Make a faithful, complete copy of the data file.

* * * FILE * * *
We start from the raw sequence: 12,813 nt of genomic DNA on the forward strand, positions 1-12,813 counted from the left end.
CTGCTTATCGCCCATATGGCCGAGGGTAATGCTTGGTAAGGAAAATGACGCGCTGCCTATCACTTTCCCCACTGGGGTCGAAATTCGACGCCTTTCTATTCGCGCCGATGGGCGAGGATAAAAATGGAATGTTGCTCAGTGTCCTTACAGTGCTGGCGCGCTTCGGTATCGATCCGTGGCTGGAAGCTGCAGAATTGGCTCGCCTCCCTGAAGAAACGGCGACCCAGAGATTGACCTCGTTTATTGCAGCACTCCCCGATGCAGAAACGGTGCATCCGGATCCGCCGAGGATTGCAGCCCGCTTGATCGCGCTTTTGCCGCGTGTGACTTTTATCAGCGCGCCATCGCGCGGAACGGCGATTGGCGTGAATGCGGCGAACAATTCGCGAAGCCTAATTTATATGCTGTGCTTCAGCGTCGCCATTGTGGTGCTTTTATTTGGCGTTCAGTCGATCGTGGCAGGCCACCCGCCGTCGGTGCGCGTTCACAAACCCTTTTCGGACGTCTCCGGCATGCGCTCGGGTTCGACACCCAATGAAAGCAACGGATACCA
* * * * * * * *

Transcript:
We start from the raw sequence: 12,813 nt of genomic DNA on the forward strand, positions 1-12,813 counted from the left end.
CTGCTTATCGCCCATATGGCCGAGGGTAATGCTTGGTAAGGAAAATGACGCGCTGCCTATCACTTTCCCCACTGGGGTCGAAATTCGACGCCTTTCTATTCGCGCCGATGGGCGAGGATAAAAATGGAATGTTGCTCAGTGTCCTTACAGTGCTGGCGCGCTTCGGTATCGATCCGTGGCTGGAAGCTGCAGAATTGGCTCGCCTCCCTGAAGAAACGGCGACCCAGAGATTGACCTCGTTTATTGCAGCACTCCCCGATGCAGAAACGGTGCATCCGGATCCGCCGAGGATTGCAGCCCGCTTGATCGCGCTTTTGCCGCGTGTGACTTTTATCAGCGCGCCATCGCGCGGAACGGCGATTGGCGTGAATGCGGCGAACAATTCGCGAAGCCTAATTTATATGCTGTGCTTCAGCGTCGCCATTGTGGTGCTTTTATTTGGCGTTCAGTCGATCGTGGCAGGCCACCCGCCGTCGGTGCGCGTTCACAAACCCTTTTCGGACGTCTCCGGCATGCGCTCGGGTTCGACACCCAATGAAAGCAACGGATACCA